How do I use the Library? -- Collections
More than just books
These days, libraries offer way more than just books. Your local library holds a wealth of knowledge in various formats and mediums—all available at your fingertips.
In addition to non-fiction, fiction and reference collections, many libraries have a periodicals section, complete with contemporary magazines and newspapers, and some with full-runs of specific publications. You may be able to look up a May 1978 issue of National Geographic to research a woman’s trek across the Australian outback, browse through the most recent copy of People to catch up on the latest in celebrity news or even check the stock market in today’s Wall Street Journal.
Many libraries also have extensive audio collections that allow you to pull up archives of music and spoken word. For example, the Library of Congress has an extensive archive of hip hop and rap music that documents the history behind the genre’s emergence into mainstream pop culture. Call or visit your local library or its website to learn what it offers.
Following in line with the latest technological trends, libraries may also have digital collections of photographs and posters from specific time periods. Whether you’re researching for an assignment or just curious about the past, digital collections may be available. For example, the New York Public Library has nearly 80 digitized collections, featuring images from an array of time periods and topics. Collections document everything from the history of early baseball to 700 years worth of medical and scientific illustrations.
Did you ever wish you could take the library with you, perhaps on your mp3 player? Many libraries now have podcast or mp3 collections that are available for download. The Seattle Public Library offers audio recordings of its many discussions, readings and lectures by authors and public figures dating back to 2006. All podcasts are downloadable in mp3 format directly through the Seattle Public Library’s Web site or with a subscription through iTunes. Visit your library’s Web site to check out what it has to offer.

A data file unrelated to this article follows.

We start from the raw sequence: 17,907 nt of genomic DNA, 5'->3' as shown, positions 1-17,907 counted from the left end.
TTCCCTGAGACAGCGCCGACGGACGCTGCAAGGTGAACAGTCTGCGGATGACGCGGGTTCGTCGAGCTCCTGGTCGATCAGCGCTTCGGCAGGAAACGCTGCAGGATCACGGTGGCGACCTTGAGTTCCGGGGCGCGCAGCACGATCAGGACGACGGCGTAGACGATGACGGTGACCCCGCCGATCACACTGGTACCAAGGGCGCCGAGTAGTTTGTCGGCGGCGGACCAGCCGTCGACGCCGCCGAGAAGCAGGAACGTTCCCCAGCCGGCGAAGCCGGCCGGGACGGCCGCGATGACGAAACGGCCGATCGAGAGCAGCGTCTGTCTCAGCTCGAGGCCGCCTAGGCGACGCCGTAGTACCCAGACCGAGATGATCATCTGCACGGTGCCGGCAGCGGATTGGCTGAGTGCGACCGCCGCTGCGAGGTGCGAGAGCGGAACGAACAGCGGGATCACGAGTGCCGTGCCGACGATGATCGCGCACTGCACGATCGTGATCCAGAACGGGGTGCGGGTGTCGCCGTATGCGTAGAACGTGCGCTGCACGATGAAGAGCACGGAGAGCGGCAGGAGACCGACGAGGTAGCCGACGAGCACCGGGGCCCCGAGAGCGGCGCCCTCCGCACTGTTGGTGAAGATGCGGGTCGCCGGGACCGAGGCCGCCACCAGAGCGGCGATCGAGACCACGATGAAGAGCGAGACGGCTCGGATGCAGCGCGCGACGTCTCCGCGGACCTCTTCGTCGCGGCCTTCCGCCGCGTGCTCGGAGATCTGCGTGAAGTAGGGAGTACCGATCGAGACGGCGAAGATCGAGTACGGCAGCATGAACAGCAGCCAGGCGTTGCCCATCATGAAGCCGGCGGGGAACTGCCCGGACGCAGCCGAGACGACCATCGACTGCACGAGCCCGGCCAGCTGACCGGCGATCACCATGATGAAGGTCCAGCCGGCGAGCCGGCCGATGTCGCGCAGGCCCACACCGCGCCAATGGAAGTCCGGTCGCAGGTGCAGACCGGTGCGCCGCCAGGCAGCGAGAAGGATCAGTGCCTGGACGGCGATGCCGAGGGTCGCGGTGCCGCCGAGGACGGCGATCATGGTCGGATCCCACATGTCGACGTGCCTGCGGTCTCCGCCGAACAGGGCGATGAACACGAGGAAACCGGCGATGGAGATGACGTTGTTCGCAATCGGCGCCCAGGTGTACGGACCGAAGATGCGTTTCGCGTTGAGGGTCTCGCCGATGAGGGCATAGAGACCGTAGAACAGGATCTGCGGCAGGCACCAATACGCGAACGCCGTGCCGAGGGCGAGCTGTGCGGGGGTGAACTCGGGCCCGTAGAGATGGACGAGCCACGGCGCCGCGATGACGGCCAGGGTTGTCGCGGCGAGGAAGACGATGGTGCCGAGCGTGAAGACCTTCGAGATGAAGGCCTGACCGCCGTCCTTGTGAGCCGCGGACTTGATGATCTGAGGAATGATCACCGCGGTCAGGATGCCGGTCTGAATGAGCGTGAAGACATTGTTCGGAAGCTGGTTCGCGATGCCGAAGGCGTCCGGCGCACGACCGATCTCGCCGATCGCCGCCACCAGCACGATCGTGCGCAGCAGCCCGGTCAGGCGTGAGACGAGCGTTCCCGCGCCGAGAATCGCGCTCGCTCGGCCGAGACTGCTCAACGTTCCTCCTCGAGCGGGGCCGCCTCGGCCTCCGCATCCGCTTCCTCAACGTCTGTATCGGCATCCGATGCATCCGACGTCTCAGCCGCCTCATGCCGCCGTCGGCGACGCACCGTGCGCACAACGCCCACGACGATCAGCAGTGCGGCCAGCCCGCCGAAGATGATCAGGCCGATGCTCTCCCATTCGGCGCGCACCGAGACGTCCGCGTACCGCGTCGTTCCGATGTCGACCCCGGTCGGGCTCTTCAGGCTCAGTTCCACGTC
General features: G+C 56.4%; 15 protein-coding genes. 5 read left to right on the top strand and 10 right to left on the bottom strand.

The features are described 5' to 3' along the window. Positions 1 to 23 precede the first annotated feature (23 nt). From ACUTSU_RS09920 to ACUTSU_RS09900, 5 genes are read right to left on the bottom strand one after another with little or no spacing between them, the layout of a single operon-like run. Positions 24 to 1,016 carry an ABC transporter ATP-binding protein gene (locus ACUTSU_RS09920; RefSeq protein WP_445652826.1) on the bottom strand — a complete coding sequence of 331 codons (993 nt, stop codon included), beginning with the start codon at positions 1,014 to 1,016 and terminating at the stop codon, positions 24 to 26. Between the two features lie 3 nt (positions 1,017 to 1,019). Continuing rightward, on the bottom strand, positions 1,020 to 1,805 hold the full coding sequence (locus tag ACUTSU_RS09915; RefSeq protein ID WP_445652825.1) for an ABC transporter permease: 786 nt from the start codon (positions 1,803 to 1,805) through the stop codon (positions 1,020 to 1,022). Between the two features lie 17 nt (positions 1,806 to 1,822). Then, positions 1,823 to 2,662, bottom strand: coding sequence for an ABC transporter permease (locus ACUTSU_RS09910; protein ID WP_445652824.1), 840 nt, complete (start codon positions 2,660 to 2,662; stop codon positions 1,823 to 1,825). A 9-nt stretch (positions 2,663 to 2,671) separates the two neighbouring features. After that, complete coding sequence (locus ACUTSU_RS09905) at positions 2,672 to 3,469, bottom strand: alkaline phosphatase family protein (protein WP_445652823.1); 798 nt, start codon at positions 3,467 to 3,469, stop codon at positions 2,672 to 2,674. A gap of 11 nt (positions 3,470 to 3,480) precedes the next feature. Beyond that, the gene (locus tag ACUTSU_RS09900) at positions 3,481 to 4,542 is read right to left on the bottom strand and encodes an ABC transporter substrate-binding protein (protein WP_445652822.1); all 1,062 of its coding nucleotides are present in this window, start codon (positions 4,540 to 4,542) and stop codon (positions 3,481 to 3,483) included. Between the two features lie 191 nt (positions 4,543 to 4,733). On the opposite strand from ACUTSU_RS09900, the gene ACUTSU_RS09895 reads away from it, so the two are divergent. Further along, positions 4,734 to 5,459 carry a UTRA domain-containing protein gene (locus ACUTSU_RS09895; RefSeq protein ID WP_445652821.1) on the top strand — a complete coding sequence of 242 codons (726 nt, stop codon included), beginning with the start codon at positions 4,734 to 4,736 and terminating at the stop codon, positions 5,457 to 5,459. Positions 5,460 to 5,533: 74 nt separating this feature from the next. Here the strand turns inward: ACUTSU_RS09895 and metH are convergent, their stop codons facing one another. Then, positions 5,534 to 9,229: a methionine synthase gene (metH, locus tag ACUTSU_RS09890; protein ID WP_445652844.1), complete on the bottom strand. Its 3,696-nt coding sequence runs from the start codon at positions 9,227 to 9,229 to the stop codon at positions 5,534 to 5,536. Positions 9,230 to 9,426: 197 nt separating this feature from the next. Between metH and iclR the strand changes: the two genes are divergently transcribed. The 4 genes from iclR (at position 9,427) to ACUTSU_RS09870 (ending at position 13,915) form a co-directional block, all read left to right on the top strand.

If you’ve ever wondered about your family’s roots, visit your local library. Libraries may offer an extensive genealogy and heraldry collection that can help locate your family crest or trace your ancestors’ first steps on American soil. The Family History Library is touted as the premiere genealogical destination in the U.S. The library offers 2.4 million rolls of microfilmed genealogical records, with records available from the U.S., Canada, the British Isles, Europe, Latin America, Asia and Africa. The library even offers online genealogy searches. Visit your library and ask what historical or genealogical records it houses.
Some collections are organized by topic rather than by medium. For example, the Chicago Public Library dedicates an entire floor at its main branch to Visual and Performing Arts—an arts collection covering everything from crafts to theater history. To supplement its vast collection of books on the arts, the library offers visitors an extensive collection of pamphlets, pictures, periodicals, videos, recordings and scores.
To access these collections and more, all you need to do is a little research. Check out your local library’s Web site to uncover the multitude of special and unique collections in your area. Or if you’re feeling a little adventurous, take an impromptu trip to your local library and explore the grounds to see what it has to offer. Collections vary by library and location, but they are all waiting for your curiosity to unlock them. Just don’t forget your library card!